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[Quoting abstract:] There is no strong evidence from this review that any topical therapy is effective for relieving the symptom of dry mouth.See Rantanen, et al. (2003) J. Contemp. Dent. Pract. 4(2):11–23, , and Rantanen, et al. (2003) Swed. Dent. J. 27(1):31–34, , referenced therein.
- No literature evidence could be found, as of March 2016, indicating a consensus of dental medical professionals regarding the published primary results on SDS.[needs update]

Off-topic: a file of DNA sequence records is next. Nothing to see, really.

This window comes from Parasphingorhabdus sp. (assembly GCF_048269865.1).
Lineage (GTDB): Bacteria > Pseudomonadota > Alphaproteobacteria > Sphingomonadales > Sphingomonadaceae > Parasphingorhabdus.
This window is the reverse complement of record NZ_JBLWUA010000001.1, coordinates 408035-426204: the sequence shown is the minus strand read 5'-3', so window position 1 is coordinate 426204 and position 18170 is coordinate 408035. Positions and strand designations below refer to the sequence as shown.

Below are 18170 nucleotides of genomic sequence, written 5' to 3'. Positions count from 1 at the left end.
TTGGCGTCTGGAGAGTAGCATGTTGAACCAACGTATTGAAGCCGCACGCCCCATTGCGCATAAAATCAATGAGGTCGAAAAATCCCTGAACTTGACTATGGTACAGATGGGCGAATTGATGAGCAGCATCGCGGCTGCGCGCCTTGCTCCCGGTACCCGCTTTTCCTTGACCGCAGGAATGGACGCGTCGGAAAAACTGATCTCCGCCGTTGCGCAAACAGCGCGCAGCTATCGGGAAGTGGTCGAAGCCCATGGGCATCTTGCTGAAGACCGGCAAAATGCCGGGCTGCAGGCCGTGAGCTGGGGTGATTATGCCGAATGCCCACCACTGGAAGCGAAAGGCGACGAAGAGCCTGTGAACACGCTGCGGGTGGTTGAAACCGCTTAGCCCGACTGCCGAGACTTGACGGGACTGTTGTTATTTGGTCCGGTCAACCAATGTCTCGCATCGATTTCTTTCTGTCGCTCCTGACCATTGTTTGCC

- Some of the published studies, from latest to earliest, are as follows. (i) A 2012 double-blind crossover study of 90-patients failed to find a significant difference in number of ulcers between groups using SLS-containing toothpaste, versus a group using an SLS-free toothpaste, but did suggest significant reduction in ulcer duration and improvement in patient pain scores, see Shim, Y. J.; Choi, J. -H.; Ahn, H. -J.; Kwon, J. -S. (2012). "Effect of sodium lauryl sulfate on recurrent aphthous stomatitis: A randomized controlled clinical trial". Oral Diseases. 18 (7): 655–60. doi:10.1111/j.1601-0825.2012.01920.x. PMID 22435470., a study also cited in the Lippert (2013) book chapter. (ii) A 1999 double-blind crossover study of 47 patients failed to find any statistically significant difference in the number, episodes, and duration of such ulcers between these two groups, and of pain scores between them, see Healy CM, Paterson M, Joyston-Bechal S, Williams DM, Thornhill MH (January 1999). "The effect of a sodium lauryl sulfate-free dentifrice on patients with recurrent oral ulceration". Oral Dis. 5 (1): 39–43. doi:10.1111/j.1601-0825.1999.tb00062.x. PMID 10218040. (iii) A 1997 study[clarification needed] suggested a significantly higher number of ulcers after SLS toothpaste use, versus its control group, see Chahine L, Sempson N, Wagoner C (December 1997). "The effect of sodium lauryl sulfate on recurrent aphthous ulcers: a clinical study". Compend. Contin. Educ. Dent. 18 (12): 1238–40. PMID 9656847., a study also cited in the Lippert (2013) book chapter. (iv) A 1996 follow-up 30-patient double-blind crossover study and a 1994 preliminary 10-patient crossover study by the same authors suggested significantly higher numbers of aphthous ulcers after using SLS-containing toothpaste, compared with an SLS-free toothpaste, see Herlofson BB, Barkvoll P (June 1996). "The effect of two toothpaste detergents on the frequency of recurrent aphthous ulcers". Acta Odontol. Scand. 54 (3): 150–53. doi:10.3109/00016359609003515. PMID 8811135. and Herlofson BB, Barkvoll P (October 1994). "Sodium lauryl sulfate and recurrent aphthous ulcers. A preliminary study". Acta Odontol. Scand. 52 (5): 257–59. doi:10.3109/00016359409029036. PMID 7825393.